Therapeutic marijuana (medical), otherwise called cannabis, is overwhelming the medicinal world. Most generally viewed as close to a subsidiary of the recreational medication, medical marijuana is a well known treatment for conditions like epilepsy and chronic pain.
Research is investigating how cannabis is helpful in battling conditions like depression, insomnia, pain, nausea and anorexia. Studies are starting to demonstrate the possibility of cannabinoids not just going about as a powerful treatment for the negative reactions of chemotherapy, but also about having a powerful anti-cancer effect on the human body.
Notwithstanding the mind boggling potential for therapeutic relief medicinal marijuana presents, any use or prescription of cannabis or cannabis items (ex. CBD) is completely illegal in most of the 50 United States.
We are all stuck with the same question, why? Particularly when it all the more successfully treats conditions and ailments with less negative effects than basic pharmaceutical medications (drugs).
Why might our country prohibit a substance that, while managed cautiously for therapeutic use, would stay banned when it has been demonstrated to do so much good? All things considered, the appropriate response may be established in something you probably won’t expect. It’s about money!
The Difference Marijuana Can Make
A research directed by investigation firm New Frontier Data investigated what impact the introduction of marijuana with medications is influencing two things that are beyond the human health: industry and economy. A straightforward statement made by Giadha Aguirre De Carcer, CEO and originator of New Frontier Data, can portray the general conclusion of their discoveries.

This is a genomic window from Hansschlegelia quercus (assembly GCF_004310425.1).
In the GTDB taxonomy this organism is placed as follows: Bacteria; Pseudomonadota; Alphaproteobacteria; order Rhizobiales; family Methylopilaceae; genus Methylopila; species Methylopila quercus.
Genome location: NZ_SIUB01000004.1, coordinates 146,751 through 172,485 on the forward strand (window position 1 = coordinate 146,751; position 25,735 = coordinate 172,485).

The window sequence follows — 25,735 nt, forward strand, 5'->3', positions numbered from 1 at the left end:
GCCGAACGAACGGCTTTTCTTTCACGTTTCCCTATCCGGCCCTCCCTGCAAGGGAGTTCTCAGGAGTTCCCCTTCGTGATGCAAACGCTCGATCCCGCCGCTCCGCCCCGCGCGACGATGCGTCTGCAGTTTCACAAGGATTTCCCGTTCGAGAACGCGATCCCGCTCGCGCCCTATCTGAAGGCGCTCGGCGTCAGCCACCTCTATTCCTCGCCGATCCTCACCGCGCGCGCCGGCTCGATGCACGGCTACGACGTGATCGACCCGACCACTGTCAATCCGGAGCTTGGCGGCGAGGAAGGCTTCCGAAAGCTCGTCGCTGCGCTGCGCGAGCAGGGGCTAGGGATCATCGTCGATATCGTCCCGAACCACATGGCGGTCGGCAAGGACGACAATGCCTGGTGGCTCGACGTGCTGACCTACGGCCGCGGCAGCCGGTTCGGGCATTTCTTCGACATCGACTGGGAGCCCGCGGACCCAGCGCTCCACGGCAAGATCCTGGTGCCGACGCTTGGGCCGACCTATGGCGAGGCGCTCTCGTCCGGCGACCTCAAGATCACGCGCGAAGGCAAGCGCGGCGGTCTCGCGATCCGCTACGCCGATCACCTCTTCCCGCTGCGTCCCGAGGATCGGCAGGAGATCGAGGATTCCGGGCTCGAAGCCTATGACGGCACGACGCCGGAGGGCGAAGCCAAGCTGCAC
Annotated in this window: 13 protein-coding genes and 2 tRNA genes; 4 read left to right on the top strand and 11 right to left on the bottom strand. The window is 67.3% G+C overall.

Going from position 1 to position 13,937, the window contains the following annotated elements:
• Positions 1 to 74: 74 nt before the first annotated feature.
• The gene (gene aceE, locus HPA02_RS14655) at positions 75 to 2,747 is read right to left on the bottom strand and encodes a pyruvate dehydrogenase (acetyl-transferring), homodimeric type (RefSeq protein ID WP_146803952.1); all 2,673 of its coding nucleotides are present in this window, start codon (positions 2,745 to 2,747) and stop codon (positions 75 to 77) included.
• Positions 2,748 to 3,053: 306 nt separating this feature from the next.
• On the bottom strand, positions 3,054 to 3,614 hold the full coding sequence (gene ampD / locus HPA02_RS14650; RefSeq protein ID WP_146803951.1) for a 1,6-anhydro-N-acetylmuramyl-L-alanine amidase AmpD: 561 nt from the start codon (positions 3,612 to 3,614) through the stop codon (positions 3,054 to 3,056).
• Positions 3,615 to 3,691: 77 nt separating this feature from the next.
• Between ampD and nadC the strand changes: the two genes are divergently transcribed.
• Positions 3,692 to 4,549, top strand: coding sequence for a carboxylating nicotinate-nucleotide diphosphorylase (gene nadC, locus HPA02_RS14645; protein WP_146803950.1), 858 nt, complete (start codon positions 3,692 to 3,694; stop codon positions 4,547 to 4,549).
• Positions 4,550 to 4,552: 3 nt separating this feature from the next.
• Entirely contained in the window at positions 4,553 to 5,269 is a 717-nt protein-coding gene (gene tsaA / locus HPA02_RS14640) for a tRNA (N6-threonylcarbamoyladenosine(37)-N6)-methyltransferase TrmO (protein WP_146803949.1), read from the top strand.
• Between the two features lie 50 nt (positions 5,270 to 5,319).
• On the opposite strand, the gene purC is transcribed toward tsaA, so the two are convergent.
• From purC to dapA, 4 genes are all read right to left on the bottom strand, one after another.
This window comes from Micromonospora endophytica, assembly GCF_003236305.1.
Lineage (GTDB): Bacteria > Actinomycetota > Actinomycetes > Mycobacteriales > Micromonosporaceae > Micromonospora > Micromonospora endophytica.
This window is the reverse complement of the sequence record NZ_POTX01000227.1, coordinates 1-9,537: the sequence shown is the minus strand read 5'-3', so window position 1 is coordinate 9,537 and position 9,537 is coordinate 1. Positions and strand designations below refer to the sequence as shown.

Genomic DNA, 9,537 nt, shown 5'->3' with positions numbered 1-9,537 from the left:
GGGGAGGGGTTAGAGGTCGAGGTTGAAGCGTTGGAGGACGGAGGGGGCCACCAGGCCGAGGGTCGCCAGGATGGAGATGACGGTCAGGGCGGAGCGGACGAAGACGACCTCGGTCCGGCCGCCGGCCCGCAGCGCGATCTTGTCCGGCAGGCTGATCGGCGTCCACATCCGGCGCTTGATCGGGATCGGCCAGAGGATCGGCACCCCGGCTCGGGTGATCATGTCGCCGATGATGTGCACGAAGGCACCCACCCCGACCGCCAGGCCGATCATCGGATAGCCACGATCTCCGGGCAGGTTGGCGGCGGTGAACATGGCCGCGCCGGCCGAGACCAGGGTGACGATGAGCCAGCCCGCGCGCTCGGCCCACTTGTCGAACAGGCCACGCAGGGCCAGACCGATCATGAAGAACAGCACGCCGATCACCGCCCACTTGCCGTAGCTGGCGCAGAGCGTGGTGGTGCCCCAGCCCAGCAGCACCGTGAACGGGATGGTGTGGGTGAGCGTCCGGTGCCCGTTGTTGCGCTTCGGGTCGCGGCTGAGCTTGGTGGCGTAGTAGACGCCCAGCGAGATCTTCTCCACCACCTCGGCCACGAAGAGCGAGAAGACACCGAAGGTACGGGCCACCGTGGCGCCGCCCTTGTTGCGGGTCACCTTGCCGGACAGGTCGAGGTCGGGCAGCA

“If cannabis somehow managed to be adopted nationally, we would start to see a pattern of patients turning to medicinal marijuana as a substitute or a sequel to pharmaceuticals.”
Scientists from New Frontier Data considered the top 9 conditions organized by the National Academies of Science that are most adequately treated by medical cannabis:
- Tourette Syndrome
- Chemotherapy Induced Vomiting and Nausea (CIVN)
- Nerve Pain
- Post Traumatic Stress Disorder (PTSD)
- Chronic Pain
Watching the sales of increasingly conventional pharmaceutical medications (drugs) used to treat these 6 conditions, a 2016 Health Affairs research concluded that states which had fully legalized medical cannabis saw a 11% lowering in such medications after said legalization.
New Frontier Data used those statistics to extend what the general monetary impact would be not just for those states which have just legalized medical cannabis, but in the event that the treatment turned out to be completely legitimized in each country of the 50 United States. They presumed that the total sum of money lost to the pharmaceutical companies in this situation could reach up to $18.5 billion somewhere between 2016 and 2019.
What It Means
Aguirre De Cancer in New Frontier Data‘s already published report:
“The United States establishes 35% of the worldwide pharmaceutical market, the biggest market on the planet, and a major driver of the U.S. economy.”
Despite the fact that $18.5 billion is a huge amount of money, Aguirre De Carcer clarifies how, standing against the biggest universal industry on the planet, “medical marijuana would be a negligible detail when it comes to impacting the entire pharmaceutical industry.”
Notwithstanding, on the facade of explicit divisions of the business, particularly those that go about as profoundly productive sub-markets for pharmaceutical companies like symptoms associated with chemotherapy or chronic pain, Carcer and her group of researchers trust that medical marijuana could really have a serious impact!
With such benefits on hold to be picked up or lost relying upon its legal status and its treatments, it’s no big surprise that national legalization may be consistently slowed down at the command of the monetary machine that is big pharma.